Austin Howard: Many assume that Austin Howard was a liability on the right side of the line simply because he was a late-preseason filler for the beleaguered Wayne Hunter, but Howard played very well as a starter. He ranks in the top half of all tackles on PFF's rankings. Howard is a free agent that the Jets would be wise to retain. 

    Verdict: Keep

     

     

    Jason Smith: Smith actually played very well as a sixth offensive lineman in heavy personnel packages, but he has a massive cap hit ($12 million) that makes him an easy choice as a cap casualty. The Jets may want to bring him back at a lesser price, but for now, consider Smith a goner. 

    Verdict: Cut

Interior Lineman

4 of 13

    Nick Mangold: One of the best in the league at his position, Nick Mangold is another building block that was locked up in 2010 and not ready to go anywhere. Mangold is coming off another excellent season and is showing no signs of slowing down. 

    Verdict: Keep

     

     

    Brandon Moore: One of the longest-tenured players on the team, Moore is a veteran leader on the offensive line that will be a difficult decision for the Jets when he enters free agency this March. With the left guard position in flux, the Jets need to retain their most veteran player, even if he could start to decline at any point at the age of 32.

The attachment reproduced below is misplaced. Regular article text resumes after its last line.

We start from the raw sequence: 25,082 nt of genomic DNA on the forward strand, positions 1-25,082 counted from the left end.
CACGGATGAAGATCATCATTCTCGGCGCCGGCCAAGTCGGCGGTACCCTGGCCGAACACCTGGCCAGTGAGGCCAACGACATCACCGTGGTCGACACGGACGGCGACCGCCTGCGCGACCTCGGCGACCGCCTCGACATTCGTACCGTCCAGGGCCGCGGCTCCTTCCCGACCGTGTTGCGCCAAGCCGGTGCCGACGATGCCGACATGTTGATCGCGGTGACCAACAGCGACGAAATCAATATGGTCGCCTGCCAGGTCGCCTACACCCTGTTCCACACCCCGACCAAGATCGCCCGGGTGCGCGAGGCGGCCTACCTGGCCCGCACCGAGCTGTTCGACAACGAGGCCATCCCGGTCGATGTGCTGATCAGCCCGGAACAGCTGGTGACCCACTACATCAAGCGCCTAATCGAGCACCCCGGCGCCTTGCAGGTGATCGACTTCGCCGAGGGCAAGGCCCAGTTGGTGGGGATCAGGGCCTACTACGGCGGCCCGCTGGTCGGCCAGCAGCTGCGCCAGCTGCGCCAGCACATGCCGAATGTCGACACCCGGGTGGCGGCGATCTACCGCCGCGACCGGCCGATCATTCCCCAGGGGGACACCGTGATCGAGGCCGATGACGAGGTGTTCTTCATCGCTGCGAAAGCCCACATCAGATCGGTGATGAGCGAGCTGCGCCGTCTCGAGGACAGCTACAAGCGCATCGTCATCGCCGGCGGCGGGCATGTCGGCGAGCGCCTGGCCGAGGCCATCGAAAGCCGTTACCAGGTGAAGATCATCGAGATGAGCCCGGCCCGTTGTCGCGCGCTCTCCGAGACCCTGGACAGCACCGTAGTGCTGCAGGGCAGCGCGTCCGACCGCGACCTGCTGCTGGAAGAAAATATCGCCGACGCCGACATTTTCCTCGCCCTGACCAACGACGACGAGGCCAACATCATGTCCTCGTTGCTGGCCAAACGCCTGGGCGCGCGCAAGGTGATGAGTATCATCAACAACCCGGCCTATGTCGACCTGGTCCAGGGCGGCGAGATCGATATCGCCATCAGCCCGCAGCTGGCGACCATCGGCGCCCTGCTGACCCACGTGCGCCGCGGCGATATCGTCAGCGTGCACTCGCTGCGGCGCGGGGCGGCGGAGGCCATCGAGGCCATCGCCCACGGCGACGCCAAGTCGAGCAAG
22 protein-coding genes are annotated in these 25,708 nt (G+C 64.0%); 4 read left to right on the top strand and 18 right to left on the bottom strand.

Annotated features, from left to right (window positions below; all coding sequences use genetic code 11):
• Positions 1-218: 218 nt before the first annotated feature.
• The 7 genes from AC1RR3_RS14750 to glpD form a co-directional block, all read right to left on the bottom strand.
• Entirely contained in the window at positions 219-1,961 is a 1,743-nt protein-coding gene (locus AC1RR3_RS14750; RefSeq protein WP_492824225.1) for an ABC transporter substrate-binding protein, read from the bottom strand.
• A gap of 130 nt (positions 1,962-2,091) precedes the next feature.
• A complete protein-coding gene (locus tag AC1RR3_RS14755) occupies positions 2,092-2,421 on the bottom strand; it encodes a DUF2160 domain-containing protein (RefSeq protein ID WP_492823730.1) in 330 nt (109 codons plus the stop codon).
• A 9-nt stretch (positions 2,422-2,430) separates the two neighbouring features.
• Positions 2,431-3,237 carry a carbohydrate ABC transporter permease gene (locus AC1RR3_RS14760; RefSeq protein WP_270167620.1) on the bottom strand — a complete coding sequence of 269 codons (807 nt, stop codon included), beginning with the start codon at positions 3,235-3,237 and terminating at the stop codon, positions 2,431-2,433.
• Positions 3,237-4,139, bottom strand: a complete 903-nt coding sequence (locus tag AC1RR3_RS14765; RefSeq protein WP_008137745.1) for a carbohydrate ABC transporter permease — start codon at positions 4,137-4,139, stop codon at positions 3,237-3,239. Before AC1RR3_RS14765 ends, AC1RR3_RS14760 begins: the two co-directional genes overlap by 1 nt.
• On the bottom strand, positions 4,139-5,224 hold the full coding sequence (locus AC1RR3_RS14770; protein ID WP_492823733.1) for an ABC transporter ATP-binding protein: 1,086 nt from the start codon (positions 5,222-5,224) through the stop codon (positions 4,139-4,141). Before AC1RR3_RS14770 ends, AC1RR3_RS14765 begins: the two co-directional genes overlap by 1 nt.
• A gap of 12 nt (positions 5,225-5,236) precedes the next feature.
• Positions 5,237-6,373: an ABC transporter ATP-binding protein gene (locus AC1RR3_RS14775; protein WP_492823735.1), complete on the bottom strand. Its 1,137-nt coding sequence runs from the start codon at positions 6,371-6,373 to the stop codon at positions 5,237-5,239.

Verdict: Keep

     

     

    Matt Slauson: Ideally, the Jets would love to keep their best pick from the 2009 draft, but Slauson rotated with Vladimir Ducasse all season for a reason: the Jets are preparing for life without the Nebraska product. A new GM may have something to say about it, but Slauson probably wants to go to another team where he will not have to leave the field every third series for no good reason. 

    Verdict: Cut

     

     

    Vladimir Ducasse: When he did see the field Ducasse was less effective than Slauson, as he was the only player to have a neutral score on PFF's ratings (everyone else on the offensive line was positive). However, he was not the massive liability he used to be. Unless the Jets spend a high pick on a guard in the draft, Ducasse is the favorite to start at left guard for the Jets in 2013.